January 17 2012

ObamaCare is a Regulation Machine

Hadley Heath

The number of regulations that could be created because of ObamaCare is virtually infinite.  The words “The Secretary Shall Determine...” appear 1,563 times in the law, and many of those determinations give way to open-ended control of health insurance requirements.  The government's latest set of rules cover these eight aspects of the law:

  • Early Retiree Reinsurance Program
  • Dependent Coverage for Children up to Age 26
  • Grandfathered Health Plans
  • Preexisting-condition Exclusions, Limits, and So Forth
  • Coverage of Preventive Services
  • Claims Appeal and External Review Processes
  • Preexisting-condition Insurance Plan
  • Medical Loss Ratio Requirements

Our friends at the Mercatus Center are out with a study that illustrates the haste and inaccuracy of the government’s analysis of these regulations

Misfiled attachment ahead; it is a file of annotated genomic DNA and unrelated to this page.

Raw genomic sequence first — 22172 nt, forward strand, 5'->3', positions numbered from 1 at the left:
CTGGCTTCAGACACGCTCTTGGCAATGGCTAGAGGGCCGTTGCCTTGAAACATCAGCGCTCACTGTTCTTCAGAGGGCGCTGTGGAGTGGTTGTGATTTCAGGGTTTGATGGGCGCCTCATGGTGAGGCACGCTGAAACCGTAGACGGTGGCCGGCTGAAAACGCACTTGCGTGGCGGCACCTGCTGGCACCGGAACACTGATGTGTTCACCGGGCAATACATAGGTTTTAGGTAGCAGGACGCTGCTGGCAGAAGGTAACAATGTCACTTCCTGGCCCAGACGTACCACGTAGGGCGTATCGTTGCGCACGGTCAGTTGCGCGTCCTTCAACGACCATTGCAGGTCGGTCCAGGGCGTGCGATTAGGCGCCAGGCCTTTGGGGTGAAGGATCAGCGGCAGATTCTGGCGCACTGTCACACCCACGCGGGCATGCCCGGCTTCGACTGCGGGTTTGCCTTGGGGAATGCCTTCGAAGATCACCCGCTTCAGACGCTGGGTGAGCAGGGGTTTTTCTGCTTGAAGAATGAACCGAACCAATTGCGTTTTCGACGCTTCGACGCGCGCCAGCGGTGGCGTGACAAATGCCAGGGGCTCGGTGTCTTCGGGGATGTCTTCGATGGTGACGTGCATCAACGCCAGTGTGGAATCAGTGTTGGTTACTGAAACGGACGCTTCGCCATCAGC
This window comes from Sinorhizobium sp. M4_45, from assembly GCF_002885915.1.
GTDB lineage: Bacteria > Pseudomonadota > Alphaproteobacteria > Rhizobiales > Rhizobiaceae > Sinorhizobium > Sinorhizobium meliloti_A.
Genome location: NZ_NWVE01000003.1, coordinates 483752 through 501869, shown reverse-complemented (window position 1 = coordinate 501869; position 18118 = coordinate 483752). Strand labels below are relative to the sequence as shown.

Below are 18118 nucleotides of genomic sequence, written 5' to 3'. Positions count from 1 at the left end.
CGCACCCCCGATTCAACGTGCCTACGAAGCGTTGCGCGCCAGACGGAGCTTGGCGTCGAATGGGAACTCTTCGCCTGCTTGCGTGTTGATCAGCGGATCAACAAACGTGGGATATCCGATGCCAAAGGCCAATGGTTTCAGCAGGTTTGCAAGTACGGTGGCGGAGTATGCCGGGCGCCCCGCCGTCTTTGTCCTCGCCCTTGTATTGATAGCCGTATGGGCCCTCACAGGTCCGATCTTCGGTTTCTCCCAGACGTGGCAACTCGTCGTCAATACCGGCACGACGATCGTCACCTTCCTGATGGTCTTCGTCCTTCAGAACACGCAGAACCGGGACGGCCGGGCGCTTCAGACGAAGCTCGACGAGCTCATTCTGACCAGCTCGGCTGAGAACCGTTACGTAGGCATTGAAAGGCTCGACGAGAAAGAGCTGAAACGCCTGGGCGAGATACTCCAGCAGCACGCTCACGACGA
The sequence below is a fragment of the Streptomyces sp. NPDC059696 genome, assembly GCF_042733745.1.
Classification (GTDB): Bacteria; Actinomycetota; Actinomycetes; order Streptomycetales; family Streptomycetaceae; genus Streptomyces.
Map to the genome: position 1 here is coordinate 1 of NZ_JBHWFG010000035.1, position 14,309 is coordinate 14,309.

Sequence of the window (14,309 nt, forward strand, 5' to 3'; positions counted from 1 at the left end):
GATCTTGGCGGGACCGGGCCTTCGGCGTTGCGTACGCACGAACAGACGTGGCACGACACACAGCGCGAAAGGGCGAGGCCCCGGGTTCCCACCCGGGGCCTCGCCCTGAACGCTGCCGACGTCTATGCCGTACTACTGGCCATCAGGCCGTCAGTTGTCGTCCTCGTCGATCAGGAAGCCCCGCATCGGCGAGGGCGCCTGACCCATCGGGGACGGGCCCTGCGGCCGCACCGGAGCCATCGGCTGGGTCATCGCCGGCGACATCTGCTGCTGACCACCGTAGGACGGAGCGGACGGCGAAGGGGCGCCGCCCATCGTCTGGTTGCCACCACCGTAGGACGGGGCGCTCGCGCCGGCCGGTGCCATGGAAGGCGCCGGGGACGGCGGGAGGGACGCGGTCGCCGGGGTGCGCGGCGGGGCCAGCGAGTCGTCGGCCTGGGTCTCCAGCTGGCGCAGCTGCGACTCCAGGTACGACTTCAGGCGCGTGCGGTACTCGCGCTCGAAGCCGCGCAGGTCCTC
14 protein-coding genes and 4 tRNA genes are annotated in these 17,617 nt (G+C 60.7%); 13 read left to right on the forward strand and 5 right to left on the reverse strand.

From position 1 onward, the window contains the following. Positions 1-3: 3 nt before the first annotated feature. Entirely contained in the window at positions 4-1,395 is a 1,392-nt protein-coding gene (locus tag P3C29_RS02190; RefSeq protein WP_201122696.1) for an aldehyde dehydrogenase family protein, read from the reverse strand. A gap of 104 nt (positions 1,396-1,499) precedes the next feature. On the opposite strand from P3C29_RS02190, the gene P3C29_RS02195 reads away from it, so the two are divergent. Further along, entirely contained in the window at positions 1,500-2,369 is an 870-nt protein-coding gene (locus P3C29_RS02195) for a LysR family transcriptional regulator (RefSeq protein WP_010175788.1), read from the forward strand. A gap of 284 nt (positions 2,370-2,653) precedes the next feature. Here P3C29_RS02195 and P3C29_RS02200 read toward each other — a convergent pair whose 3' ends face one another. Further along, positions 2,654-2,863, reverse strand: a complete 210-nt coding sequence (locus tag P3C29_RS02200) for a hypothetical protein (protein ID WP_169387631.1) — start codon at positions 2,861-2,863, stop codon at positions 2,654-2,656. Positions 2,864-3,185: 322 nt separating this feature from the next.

In the study, Mercatus experts Jerry Ellig and Chris Conover reach some pretty disheartening findings.  Not surprisingly, federal bureaucrats overestimated the benefits and underestimated the costs of the implementation of these new rules.  They didn’t consider the common cost-benefit measures that health economists typically use, but instead omitted important information.  (I’m shocked!)

Rather than objectively studying the effect that these rules could have on doctors, patients, and the health care system, the government used their “analysis” of the regulations as yet another opportunity to make the Affordable Care Act look more wonderful than it really is.  It’s sad to think that our tax dollars are wasted on internal “analyses” of regulations that are more like propaganda than research.

Check out the Mercatus study, or if you don’t have time, see the summary here. Or listen to author Jerry Ellig on the Coffee and Markets podcast.

Comments
blog comments powered by Disqus